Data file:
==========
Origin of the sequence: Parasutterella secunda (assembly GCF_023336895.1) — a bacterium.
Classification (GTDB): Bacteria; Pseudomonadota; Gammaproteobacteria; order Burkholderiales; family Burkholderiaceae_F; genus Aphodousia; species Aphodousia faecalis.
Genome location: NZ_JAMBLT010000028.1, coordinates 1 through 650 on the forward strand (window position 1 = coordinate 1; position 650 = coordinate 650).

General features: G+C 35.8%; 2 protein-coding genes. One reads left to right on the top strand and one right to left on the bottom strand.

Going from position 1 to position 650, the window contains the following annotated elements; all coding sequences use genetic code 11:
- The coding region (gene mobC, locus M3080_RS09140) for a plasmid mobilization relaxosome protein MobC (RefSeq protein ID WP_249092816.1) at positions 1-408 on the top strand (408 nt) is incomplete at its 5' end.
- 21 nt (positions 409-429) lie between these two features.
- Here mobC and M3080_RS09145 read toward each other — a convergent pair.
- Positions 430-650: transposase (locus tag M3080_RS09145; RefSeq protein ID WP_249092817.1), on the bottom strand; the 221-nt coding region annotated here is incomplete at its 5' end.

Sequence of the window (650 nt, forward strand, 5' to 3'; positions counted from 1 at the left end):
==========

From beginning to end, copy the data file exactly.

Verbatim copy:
Origin of the sequence: Parasutterella secunda (assembly GCF_023336895.1) — a bacterium.
Classification (GTDB): Bacteria; Pseudomonadota; Gammaproteobacteria; order Burkholderiales; family Burkholderiaceae_F; genus Aphodousia; species Aphodousia faecalis.
Genome location: NZ_JAMBLT010000028.1, coordinates 1 through 650 on the forward strand (window position 1 = coordinate 1; position 650 = coordinate 650).

General features: G+C 35.8%; 2 protein-coding genes. One reads left to right on the top strand and one right to left on the bottom strand.

Going from position 1 to position 650, the window contains the following annotated elements; all coding sequences use genetic code 11:
- The coding region (gene mobC, locus M3080_RS09140) for a plasmid mobilization relaxosome protein MobC (RefSeq protein ID WP_249092816.1) at positions 1-408 on the top strand (408 nt) is incomplete at its 5' end.
- 21 nt (positions 409-429) lie between these two features.
- Here mobC and M3080_RS09145 read toward each other — a convergent pair.
- Positions 430-650: transposase (locus tag M3080_RS09145; RefSeq protein ID WP_249092817.1), on the bottom strand; the 221-nt coding region annotated here is incomplete at its 5' end.

Sequence of the window (650 nt, forward strand, 5' to 3'; positions counted from 1 at the left end):